Entire St. Aloysius student body moved to virtual learning beginning Friday
In a letter to parents Thursday evening, officials at St. Aloysius High School announced all students — grades 7 through 12 — will move to virtual learning.
The move was effective Friday.
The move is in response to what the school called an “increased number of St. Aloysius High School students identified as having been exposed to COVID-19.”
Thursday night, St. Aloysius’ Director of Development and Alumni Affairs Kristi Smith told The Post the number of students, combined with the contact tracing, forced the school’s leadership to make the quick change.
“Five students in the school have tested positive for COVID-19, but because of the close-knit nature of these students, the potential exposure numbers are high. We felt the temporary transition to distance learning was the most cautious and safest measure at this point,” Smith said. “We are very proud to have nearly concluded the fall semester in-person.
“The entire Vicksburg Catholic School family has worked diligently to keep our students in school,” she said. “Having made it to the week before exams should be deemed a success in itself.
Smith said the school plans to return to normal in-person instruction in January. The school said the decision involves only those in grades 7 through 12.
Students at St. Francis Xavier will continue a “normal in-person schedule.”
As for St. Aloysius students, school officials said a plan for semester exams “is being made and will be communicated via (Learning Management System) and email.”
Earlier this week, the school announced that the entire senior class — a total of 36 students — had been quarantined immediately and moved to virtual learning after a number of seniors had reported positive COVID-19 cases. The move was also necessitated after contact tracing had shown a large number of the class had been exposed.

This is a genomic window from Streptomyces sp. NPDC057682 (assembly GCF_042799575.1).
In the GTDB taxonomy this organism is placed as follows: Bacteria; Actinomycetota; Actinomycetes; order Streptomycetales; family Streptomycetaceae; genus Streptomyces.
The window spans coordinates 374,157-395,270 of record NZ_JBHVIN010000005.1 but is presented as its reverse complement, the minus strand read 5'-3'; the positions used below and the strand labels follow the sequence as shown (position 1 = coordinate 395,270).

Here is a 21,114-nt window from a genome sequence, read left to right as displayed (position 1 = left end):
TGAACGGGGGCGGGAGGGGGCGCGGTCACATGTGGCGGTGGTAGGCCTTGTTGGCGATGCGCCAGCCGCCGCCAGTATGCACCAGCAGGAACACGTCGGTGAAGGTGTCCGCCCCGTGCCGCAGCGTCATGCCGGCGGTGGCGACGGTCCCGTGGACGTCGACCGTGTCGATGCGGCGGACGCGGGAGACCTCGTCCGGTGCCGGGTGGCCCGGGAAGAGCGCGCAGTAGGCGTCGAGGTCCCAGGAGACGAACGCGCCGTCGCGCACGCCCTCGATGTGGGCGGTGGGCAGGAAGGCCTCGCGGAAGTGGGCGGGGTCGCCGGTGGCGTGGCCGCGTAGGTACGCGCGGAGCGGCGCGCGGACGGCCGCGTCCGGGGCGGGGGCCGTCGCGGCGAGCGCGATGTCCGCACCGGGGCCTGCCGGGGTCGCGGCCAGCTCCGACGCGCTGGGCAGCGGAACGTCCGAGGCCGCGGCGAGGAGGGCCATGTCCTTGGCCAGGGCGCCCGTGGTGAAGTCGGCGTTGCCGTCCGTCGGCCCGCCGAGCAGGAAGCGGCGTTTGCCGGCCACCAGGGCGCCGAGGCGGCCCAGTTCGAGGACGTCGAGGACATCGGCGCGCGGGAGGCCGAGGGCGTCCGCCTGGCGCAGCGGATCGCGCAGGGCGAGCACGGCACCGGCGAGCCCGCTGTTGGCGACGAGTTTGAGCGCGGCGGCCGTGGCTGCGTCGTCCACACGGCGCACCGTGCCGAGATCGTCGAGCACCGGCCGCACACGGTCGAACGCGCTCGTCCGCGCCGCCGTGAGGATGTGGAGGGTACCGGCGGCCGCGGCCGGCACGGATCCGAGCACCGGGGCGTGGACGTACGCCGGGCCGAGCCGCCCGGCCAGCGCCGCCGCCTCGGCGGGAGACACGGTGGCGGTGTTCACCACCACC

“We want our students, faculty and staff to return to a safe and healthy learning environment, but we need your help in doing so,” the letter to parents read. “We have overcome the obstacles put in our way by COVID-19 before and we will overcome them again.”
Smith said the move to virtual learning, while a disruption, is made easier by the experience the school went through last spring.
“When we had to transition to distance learning this spring, it was literally an overnight transition for everyone involved. The learning curve was steep for students, faculty and parents,” Smith said. “However, since that time, our faculty and students have trained on the Learning Management System, implementing it into the daily curriculum. Our students can navigate the online system as well as our teachers. Nothing can take the place of in-person instruction but now that that has been interrupted we stand ready.”
In addition to classes moving online, the school also announced it had canceled all of its basketball and soccer games through the end of December. The next basketball games that could be played would be on Jan. 2 at Cathedral in Natchez.
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